suggested that some of us read this together for Black History Month. Sometimes you need just that little push to get you to do something you keep saying you're going to do.
The photograph is from the Barnard College archives, Hurston's alma mater, as well as mine.
Janie is raised by her grandmother, who was born in slavery. Nanny loves Janie, but has her mind set on seeing her “sittin’ on porches lak the white madam”, so before she dies, she arranges a marriage for Janie. But it’s one that stifles Janie’s soul, and she meets and runs off to Florida with Jody. Jody is a leader, a hard worker, a born politician, and helps build, and becomes mayor of, an all-black town in Florida. But he puts Janie in the background, and once again she is “sittin’ on porches”. When Jody dies, he leaves her well-off, but she “aint’ grievin’ so why do Ah hafta mourn?” And then Tea Cake comes to town, a dozen years younger, dark-skinned, a gambler, a roustabout, a migrant worker, and she is off to the Everglades with him to build “no race after property and titles. Dis is uh love game”. They fight through jealousy, suspicion, hurricanes, illness.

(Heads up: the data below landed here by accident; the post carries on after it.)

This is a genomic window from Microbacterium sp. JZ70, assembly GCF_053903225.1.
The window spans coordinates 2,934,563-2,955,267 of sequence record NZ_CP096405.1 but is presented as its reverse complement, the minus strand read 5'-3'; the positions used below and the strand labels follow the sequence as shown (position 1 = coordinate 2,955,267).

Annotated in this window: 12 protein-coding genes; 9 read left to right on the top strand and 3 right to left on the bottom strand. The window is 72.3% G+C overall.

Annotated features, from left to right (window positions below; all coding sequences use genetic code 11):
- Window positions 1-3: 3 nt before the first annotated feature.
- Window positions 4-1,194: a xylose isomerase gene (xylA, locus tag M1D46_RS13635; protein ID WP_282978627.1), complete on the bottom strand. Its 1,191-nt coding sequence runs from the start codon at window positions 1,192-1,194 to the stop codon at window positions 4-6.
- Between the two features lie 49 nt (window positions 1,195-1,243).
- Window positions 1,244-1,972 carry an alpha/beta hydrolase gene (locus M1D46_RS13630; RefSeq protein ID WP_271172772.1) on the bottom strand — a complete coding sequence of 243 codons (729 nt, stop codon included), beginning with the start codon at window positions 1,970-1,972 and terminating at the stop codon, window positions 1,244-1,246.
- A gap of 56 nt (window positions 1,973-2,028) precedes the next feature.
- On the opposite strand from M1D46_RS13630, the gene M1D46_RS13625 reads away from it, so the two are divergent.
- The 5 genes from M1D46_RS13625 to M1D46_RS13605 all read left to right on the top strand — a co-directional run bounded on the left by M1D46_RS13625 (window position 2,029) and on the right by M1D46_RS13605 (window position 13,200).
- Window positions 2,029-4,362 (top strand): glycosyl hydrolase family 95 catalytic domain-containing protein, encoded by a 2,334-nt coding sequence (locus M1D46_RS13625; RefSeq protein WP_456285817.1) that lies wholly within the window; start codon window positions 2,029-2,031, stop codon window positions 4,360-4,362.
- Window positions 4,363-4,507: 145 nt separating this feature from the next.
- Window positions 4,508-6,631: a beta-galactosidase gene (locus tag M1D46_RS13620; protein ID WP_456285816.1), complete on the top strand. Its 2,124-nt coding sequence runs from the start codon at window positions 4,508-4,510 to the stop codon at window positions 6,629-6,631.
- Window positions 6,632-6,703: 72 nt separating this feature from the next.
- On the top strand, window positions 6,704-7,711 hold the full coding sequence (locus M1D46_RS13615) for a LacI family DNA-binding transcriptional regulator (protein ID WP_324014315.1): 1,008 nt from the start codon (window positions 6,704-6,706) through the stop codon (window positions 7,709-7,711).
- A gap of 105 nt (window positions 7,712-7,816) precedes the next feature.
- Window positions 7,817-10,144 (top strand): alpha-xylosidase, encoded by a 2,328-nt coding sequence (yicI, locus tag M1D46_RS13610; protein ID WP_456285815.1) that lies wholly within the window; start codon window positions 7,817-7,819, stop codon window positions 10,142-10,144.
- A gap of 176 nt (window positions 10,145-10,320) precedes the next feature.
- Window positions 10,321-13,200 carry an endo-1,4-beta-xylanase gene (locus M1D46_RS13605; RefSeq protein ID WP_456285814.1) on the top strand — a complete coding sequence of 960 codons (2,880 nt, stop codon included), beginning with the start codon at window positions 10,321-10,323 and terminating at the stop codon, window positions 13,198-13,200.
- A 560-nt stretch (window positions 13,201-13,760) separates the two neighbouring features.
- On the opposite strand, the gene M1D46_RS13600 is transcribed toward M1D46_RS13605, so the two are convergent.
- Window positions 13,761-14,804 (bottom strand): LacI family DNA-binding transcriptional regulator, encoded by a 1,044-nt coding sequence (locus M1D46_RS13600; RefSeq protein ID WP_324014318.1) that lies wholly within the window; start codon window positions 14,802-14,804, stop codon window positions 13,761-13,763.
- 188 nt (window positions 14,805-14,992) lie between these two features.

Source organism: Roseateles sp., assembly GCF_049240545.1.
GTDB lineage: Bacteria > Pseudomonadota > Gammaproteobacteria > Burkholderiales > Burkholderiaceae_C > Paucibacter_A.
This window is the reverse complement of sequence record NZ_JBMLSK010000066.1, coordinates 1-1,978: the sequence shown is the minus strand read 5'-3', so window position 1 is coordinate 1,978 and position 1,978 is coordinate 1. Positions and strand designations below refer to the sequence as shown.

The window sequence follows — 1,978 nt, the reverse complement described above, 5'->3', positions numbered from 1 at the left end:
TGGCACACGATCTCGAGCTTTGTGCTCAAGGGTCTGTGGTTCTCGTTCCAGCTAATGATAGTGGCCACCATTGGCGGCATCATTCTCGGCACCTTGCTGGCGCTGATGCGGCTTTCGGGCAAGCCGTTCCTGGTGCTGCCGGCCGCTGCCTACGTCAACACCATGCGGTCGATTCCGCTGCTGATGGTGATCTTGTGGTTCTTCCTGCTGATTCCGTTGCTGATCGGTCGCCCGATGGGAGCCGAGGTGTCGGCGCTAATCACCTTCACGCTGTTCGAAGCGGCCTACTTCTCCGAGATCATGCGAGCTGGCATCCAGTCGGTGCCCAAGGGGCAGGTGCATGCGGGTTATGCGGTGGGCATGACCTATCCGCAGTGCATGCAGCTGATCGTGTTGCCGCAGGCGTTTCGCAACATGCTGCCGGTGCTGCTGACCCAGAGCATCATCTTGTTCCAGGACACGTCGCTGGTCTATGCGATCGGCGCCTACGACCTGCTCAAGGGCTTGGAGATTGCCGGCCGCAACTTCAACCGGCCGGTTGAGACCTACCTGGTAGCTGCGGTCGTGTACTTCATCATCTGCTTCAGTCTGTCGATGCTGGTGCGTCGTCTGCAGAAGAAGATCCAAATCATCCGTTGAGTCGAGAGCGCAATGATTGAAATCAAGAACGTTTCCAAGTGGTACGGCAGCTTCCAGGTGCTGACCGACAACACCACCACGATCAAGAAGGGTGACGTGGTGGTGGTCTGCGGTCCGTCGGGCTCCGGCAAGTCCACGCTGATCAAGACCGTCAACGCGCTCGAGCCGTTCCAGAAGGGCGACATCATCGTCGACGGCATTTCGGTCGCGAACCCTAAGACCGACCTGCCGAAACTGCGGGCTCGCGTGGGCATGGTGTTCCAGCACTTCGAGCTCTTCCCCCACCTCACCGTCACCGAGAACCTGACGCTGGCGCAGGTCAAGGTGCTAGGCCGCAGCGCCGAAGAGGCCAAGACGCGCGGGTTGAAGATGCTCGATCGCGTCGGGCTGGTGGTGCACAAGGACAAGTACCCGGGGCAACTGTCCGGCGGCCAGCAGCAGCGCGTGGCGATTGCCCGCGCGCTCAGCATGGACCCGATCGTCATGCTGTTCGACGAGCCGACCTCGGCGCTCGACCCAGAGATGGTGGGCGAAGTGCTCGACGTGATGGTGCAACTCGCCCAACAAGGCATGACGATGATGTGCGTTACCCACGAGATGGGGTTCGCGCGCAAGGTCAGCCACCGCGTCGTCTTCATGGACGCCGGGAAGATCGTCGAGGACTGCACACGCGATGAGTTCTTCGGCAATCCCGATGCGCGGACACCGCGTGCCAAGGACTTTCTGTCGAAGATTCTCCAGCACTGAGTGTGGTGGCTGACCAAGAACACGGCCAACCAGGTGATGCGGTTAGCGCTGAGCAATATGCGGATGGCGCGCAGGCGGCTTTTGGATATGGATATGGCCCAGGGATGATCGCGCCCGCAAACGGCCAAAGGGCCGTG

My edition of this book has an afterword by Henry Louis Gates, Jr., in which he quotes Hurston describing her dying mother: "Her mouth was slightly open, but her breathing took up so much of her strength that she could not talk. But she looked at me, or so I felt, to speak for her. She depended on me for a voice".
I think, in some respects, that sums up this book. It's about choosing how your voice is heard, how the story of your life is told. And, oh, Hurston used such language to tell it! Southern black dialect, high poetry, soaring and swooping, there's not a page, not a paragraph in this book that doesn't hold a gem. I could open it anywhere, stab my finger on the page, and say, "listen to this!!".